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Military Service - Basic Training

Updated on July 10, 2011

“What did you do during the war, daddy?”

There comes a time in a man’s life when he feels he must break away and start out on his own.  Many times this is when he decides how he will answer one question posed by his future offspring when at any time one of his children just might ask, “What did you do during the war, daddy?”

Did you serve in the military?

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jungle warfare
jungle warfare

‘Rock and a Hard Place'

After graduation from high school in 1963 and attending a few years of college I found myself distraught about my future.  With the Viet Nam War building in intensity and the possibility of the ‘draft’ hanging heavy over my head I found myself somewhat between the proverbial ‘Rock and a Hard Place’.  No one in my family had ever been drafted and I was certainly not going to be the first.  Friends at college were also fearful realizing that good grades and a secure job afterwards was the only thing keeping them from being snapped up and rushed off to a boot camp somewhere with a commitment of at least the next three years of their lives off in a jungle halfway around the world without any guarantee of ever returning home alive or in one piece.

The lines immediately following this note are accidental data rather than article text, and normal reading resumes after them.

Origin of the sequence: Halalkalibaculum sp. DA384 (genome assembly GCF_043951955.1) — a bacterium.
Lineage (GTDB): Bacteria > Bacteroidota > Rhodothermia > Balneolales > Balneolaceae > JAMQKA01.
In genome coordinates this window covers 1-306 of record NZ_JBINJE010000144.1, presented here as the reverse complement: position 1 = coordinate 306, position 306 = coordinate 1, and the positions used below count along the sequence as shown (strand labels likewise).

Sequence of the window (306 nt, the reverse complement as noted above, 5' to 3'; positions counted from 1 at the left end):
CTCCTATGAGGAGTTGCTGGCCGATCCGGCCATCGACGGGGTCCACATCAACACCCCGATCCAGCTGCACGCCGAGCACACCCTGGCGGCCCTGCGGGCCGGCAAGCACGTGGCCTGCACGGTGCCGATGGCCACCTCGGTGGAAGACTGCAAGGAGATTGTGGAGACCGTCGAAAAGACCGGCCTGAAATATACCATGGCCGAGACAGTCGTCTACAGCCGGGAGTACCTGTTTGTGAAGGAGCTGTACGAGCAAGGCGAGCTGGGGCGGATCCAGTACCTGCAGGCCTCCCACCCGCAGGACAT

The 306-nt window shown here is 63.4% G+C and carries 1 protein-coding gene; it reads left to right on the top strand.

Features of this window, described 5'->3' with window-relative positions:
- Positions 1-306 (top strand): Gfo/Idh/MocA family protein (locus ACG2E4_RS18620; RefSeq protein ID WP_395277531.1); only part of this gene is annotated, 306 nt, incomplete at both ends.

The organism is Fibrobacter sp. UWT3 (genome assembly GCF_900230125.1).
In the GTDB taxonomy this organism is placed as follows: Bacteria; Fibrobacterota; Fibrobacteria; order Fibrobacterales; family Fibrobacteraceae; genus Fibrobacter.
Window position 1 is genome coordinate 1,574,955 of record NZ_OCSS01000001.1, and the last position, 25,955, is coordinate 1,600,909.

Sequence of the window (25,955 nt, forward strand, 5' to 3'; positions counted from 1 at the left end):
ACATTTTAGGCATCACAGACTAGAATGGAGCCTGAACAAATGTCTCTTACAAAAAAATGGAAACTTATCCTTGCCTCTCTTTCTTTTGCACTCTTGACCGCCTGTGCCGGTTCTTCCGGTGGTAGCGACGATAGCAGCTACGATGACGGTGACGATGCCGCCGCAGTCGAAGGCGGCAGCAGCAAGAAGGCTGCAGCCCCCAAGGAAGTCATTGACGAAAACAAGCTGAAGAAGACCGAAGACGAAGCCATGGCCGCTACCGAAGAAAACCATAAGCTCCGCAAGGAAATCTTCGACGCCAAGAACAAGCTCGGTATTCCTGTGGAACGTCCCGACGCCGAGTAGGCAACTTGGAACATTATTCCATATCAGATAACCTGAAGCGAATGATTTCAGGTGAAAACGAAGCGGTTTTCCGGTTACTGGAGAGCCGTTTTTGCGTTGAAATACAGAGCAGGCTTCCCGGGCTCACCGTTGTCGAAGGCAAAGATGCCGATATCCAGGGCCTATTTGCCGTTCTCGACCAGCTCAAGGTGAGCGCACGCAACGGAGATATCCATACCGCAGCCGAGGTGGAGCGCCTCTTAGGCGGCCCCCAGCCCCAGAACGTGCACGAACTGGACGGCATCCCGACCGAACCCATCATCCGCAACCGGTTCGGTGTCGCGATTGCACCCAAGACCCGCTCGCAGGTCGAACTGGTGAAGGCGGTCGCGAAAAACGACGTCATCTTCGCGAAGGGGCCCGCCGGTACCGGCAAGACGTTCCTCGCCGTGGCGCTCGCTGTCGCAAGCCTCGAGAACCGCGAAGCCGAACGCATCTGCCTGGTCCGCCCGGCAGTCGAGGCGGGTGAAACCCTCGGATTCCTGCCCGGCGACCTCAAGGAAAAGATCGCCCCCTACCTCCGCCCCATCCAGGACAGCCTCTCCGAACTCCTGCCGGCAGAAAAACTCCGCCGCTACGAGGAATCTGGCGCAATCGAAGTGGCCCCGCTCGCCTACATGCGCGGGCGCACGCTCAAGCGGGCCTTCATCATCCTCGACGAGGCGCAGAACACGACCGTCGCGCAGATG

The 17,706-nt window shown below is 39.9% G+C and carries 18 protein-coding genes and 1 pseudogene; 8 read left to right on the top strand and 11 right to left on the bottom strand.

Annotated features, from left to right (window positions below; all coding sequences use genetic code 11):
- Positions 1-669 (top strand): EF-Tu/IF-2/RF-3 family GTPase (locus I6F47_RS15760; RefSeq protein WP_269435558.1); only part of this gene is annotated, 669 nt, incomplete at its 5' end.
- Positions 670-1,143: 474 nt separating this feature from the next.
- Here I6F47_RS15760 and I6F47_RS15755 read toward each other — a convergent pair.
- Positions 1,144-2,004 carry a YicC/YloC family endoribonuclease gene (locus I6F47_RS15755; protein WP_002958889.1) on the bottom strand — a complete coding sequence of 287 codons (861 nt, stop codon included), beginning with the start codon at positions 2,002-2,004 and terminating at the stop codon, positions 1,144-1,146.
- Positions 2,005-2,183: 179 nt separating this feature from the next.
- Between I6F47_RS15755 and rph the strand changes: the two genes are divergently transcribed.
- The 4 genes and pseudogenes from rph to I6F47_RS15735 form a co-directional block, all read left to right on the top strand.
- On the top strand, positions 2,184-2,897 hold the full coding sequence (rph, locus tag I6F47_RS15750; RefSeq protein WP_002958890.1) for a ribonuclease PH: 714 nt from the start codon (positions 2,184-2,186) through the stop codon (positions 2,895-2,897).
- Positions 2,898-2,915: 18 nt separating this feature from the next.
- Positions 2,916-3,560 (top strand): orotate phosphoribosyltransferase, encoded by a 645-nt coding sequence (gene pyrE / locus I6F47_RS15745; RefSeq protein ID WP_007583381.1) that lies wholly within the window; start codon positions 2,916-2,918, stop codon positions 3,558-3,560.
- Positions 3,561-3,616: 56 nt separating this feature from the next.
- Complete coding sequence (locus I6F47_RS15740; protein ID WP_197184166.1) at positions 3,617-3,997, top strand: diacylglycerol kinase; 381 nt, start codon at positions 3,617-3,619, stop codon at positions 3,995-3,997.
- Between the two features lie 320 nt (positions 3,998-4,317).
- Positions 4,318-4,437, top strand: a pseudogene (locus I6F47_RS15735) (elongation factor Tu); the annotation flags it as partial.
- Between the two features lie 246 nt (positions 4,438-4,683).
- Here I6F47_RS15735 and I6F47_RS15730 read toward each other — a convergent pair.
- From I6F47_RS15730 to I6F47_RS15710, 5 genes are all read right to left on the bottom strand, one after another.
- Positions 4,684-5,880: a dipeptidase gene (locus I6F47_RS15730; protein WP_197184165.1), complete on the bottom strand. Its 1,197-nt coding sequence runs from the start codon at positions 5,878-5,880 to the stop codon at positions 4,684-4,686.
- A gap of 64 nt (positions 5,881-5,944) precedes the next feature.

obstacle course
obstacle course

promised the world...

It was early 1966.  I didn’t return to college after the winter break.  My chemistry grades had proven that I might as well choose some other field of study.  A degree in medicine was out of the question now.  I might as well go into teaching or public safety or something less cumbersome; I needed a break, my mind was cloudy.  In April of that year I decided to join the US Air Force so I signed up.  I had stayed at home with mom for almost seven years after dad died, I needed to start my own life I thought.  Yes, it was difficult especially during basic.  Being the oldest recruit was like being a big brother to all the other guys many of them just fresh out of high school for no more than a year or two at best.  Since I had a few years of college with ROTC behind me was supposed to insure an automatic first stripe on my sleeve, but the recruiter failed to mention that on my paperwork.  I wasn’t the only recruit that had been promised the world just to be laughed at and reminded that our recruiter was not there to confer with.

sometimes they didn't fit
sometimes they didn't fit

Rainbow, Rainbow don’t feel blue...